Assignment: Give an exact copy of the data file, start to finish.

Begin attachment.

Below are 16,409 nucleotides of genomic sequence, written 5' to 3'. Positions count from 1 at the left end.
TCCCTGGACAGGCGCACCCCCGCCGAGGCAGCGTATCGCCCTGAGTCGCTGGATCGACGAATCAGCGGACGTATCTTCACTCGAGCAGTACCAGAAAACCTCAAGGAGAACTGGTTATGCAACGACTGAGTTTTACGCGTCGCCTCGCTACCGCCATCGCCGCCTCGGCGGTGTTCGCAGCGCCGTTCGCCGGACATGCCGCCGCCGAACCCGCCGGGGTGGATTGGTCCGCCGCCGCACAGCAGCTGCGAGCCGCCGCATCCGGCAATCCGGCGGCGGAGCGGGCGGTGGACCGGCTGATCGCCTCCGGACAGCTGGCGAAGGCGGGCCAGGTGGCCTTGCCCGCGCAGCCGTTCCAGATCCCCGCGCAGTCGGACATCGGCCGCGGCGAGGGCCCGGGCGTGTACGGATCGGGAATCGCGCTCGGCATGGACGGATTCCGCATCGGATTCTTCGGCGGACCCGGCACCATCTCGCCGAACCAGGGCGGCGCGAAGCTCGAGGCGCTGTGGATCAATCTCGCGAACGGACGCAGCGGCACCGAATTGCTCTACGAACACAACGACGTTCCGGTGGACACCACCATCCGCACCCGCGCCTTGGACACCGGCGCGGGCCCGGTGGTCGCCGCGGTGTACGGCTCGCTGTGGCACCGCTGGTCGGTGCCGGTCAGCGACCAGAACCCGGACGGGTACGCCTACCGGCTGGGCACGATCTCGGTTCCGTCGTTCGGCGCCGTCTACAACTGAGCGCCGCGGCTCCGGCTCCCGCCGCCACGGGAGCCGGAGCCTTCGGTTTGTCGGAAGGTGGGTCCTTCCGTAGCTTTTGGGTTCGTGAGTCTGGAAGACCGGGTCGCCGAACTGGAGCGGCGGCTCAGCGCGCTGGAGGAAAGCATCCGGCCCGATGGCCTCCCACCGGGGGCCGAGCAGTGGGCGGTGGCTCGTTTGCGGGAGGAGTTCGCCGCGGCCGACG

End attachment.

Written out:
Below are 16,409 nucleotides of genomic sequence, written 5' to 3'. Positions count from 1 at the left end.
TCCCTGGACAGGCGCACCCCCGCCGAGGCAGCGTATCGCCCTGAGTCGCTGGATCGACGAATCAGCGGACGTATCTTCACTCGAGCAGTACCAGAAAACCTCAAGGAGAACTGGTTATGCAACGACTGAGTTTTACGCGTCGCCTCGCTACCGCCATCGCCGCCTCGGCGGTGTTCGCAGCGCCGTTCGCCGGACATGCCGCCGCCGAACCCGCCGGGGTGGATTGGTCCGCCGCCGCACAGCAGCTGCGAGCCGCCGCATCCGGCAATCCGGCGGCGGAGCGGGCGGTGGACCGGCTGATCGCCTCCGGACAGCTGGCGAAGGCGGGCCAGGTGGCCTTGCCCGCGCAGCCGTTCCAGATCCCCGCGCAGTCGGACATCGGCCGCGGCGAGGGCCCGGGCGTGTACGGATCGGGAATCGCGCTCGGCATGGACGGATTCCGCATCGGATTCTTCGGCGGACCCGGCACCATCTCGCCGAACCAGGGCGGCGCGAAGCTCGAGGCGCTGTGGATCAATCTCGCGAACGGACGCAGCGGCACCGAATTGCTCTACGAACACAACGACGTTCCGGTGGACACCACCATCCGCACCCGCGCCTTGGACACCGGCGCGGGCCCGGTGGTCGCCGCGGTGTACGGCTCGCTGTGGCACCGCTGGTCGGTGCCGGTCAGCGACCAGAACCCGGACGGGTACGCCTACCGGCTGGGCACGATCTCGGTTCCGTCGTTCGGCGCCGTCTACAACTGAGCGCCGCGGCTCCGGCTCCCGCCGCCACGGGAGCCGGAGCCTTCGGTTTGTCGGAAGGTGGGTCCTTCCGTAGCTTTTGGGTTCGTGAGTCTGGAAGACCGGGTCGCCGAACTGGAGCGGCGGCTCAGCGCGCTGGAGGAAAGCATCCGGCCCGATGGCCTCCCACCGGGGGCCGAGCAGTGGGCGGTGGCTCGTTTGCGGGAGGAGTTCGCCGCGGCCGACG